Assessing New Mexico’s Emergency Public-Carry Ban

  • Date:
  • September 27, 2023

On September 8, New Mexico Governor Michelle Lujan Grisham issued a Public Health Emergency Order that prohibits the carrying of firearms on public property in certain New Mexico counties.  Governor Grisham’s order has already been challenged in court and enjoined by a federal judge.  The order highlights the role of Western territorial restrictions under Bruen’s test and the interplay between the old two-part framework for Second Amendment cases and the text, history, and tradition method.

The New Mexico order begins by declaring gun violence and drug abuse “statewide public health emergencies.”  The public carry ban applies to counties that meet certain threshold gun violence metrics (based on the recent rate of violent crime and firearm-related emergency room visits).  While guns may be possessed and carried on private property, they must be transported to and from such locations with a trigger lock or other disabling device.  The order further bans the possession of a firearm “on state property, [and in] public schools, and public parks.”  The order directs state agencies to inspect licensed firearm dealers to ensure compliance with legal requirements and directs the department of health to create “a comprehensive report on gunshot victims presenting at hospitals in New Mexico.”  Those who violate the order are subject to “civil administrative penalties.”  The initial order would have lasted for 30 days and was renewable by the Governor if she determined that the relevant state of emergency still existed.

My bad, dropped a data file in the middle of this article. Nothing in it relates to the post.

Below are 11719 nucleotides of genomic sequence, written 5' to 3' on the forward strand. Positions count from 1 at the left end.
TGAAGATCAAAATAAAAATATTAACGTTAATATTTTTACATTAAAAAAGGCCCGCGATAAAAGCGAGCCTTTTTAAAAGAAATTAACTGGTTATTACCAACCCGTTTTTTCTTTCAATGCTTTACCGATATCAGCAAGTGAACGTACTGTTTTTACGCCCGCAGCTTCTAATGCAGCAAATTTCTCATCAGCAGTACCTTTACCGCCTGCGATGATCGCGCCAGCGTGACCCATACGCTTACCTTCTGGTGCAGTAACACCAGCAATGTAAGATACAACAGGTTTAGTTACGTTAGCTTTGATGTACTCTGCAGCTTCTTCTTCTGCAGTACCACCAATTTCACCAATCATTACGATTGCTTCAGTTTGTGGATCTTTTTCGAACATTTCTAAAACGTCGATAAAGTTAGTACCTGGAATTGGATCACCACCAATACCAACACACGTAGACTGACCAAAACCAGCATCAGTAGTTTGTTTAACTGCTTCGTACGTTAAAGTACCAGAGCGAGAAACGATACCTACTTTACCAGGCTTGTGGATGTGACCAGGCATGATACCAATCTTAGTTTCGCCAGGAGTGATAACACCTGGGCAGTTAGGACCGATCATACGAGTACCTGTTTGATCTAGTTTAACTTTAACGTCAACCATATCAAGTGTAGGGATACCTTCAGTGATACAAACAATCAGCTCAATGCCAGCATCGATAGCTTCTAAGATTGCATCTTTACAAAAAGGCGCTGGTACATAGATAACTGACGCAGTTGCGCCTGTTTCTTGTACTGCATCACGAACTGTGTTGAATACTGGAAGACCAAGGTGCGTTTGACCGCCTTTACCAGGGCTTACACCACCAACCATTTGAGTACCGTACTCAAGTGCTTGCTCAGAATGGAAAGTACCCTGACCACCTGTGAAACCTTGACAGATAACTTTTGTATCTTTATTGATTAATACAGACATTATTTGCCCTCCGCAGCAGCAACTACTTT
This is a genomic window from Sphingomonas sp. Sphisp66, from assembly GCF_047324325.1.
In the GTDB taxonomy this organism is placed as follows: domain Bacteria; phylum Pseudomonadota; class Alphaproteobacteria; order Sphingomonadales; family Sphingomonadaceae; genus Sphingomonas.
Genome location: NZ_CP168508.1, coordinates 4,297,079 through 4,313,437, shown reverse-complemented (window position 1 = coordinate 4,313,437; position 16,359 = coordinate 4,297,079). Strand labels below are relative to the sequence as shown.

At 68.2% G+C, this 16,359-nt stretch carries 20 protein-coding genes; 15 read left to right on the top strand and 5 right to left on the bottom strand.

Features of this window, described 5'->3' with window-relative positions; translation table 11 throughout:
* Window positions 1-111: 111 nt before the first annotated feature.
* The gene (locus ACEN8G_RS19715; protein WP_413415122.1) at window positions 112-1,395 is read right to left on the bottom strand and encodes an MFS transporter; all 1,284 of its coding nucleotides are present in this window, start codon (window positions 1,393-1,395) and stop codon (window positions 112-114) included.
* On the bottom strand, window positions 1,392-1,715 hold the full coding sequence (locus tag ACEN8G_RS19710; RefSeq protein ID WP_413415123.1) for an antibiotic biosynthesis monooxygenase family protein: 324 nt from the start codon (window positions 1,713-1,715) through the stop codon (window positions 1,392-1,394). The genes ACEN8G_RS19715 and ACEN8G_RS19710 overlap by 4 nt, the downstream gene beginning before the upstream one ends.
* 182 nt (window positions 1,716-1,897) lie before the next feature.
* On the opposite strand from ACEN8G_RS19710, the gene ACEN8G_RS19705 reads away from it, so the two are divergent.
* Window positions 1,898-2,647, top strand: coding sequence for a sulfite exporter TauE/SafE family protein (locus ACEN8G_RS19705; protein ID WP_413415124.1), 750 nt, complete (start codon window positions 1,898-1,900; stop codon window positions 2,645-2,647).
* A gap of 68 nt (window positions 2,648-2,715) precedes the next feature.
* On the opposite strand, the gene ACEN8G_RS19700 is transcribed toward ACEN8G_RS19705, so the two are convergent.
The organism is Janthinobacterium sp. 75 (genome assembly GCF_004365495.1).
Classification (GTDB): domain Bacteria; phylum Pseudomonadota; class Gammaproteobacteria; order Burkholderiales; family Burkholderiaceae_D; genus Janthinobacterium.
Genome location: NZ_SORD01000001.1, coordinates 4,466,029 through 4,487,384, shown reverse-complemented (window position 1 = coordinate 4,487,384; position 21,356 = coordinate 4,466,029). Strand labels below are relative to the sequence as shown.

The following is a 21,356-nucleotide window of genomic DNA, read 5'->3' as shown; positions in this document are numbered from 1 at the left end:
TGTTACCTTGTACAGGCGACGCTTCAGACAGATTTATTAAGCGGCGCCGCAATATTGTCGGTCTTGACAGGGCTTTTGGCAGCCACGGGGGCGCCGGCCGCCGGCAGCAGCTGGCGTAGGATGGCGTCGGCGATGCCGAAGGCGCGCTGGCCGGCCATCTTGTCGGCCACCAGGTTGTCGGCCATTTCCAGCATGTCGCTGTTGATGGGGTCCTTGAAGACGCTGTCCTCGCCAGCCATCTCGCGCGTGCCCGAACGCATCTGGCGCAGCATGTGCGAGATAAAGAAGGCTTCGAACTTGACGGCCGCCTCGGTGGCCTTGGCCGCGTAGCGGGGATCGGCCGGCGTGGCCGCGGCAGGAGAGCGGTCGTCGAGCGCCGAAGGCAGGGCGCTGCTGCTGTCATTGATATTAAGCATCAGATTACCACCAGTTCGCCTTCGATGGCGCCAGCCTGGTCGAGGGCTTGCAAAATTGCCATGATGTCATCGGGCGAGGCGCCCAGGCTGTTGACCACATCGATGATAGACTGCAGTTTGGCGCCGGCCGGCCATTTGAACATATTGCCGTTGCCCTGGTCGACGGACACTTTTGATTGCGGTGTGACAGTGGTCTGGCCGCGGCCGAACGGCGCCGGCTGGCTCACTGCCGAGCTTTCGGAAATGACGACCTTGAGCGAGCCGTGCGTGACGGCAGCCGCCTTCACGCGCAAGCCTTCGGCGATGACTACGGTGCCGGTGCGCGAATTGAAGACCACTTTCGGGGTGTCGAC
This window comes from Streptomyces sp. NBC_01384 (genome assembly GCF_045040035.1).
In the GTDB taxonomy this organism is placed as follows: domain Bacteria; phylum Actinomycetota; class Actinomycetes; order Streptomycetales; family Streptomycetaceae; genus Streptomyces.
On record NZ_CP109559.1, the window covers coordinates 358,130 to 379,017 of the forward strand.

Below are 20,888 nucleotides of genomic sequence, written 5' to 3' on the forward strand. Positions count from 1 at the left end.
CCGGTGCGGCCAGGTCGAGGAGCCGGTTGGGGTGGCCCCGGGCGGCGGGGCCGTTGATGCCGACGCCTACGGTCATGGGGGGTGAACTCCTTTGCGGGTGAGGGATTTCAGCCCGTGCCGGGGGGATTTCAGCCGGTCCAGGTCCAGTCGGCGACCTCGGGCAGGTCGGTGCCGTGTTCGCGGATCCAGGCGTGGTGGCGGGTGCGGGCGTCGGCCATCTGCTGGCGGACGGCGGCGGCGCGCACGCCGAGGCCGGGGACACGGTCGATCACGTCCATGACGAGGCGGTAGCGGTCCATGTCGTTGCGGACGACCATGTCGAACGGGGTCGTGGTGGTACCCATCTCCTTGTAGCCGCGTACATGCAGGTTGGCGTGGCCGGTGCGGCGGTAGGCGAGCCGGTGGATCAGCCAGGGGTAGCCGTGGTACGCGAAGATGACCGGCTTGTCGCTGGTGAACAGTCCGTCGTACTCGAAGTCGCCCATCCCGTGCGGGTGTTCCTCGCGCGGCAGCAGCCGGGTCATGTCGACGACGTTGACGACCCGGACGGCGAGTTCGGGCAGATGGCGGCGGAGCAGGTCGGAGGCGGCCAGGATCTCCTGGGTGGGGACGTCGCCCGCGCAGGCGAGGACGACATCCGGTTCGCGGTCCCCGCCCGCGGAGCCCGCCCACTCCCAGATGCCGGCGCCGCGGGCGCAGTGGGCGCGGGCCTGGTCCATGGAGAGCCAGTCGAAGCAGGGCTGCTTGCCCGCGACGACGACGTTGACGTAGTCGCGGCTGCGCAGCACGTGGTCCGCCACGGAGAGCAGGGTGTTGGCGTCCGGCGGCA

The New Mexico order—which the Governor enacted in response to a series of high-profile shootings including some involving children—prompted quick reactions and backlash.  At least two lawsuits have been filed in New Mexico federal court challenging the order on Second Amendment grounds.  Some New Mexico law enforcement officers asserted that they will not enforce the order, with Bernalillo County[1] Sheriff John Allen stating that “[i]t’s unconstitutional, so there’s no way we can enforce” it.  The New Mexico attorney general registered his opposition to the ban and stated that he “do[es] not believe it passes constitutional muster.”  And nationwide, notable proponents of gun regulation spoke out against the order—including California Democratic representative Ted Lieu and March For Our Lives founder David Hogg.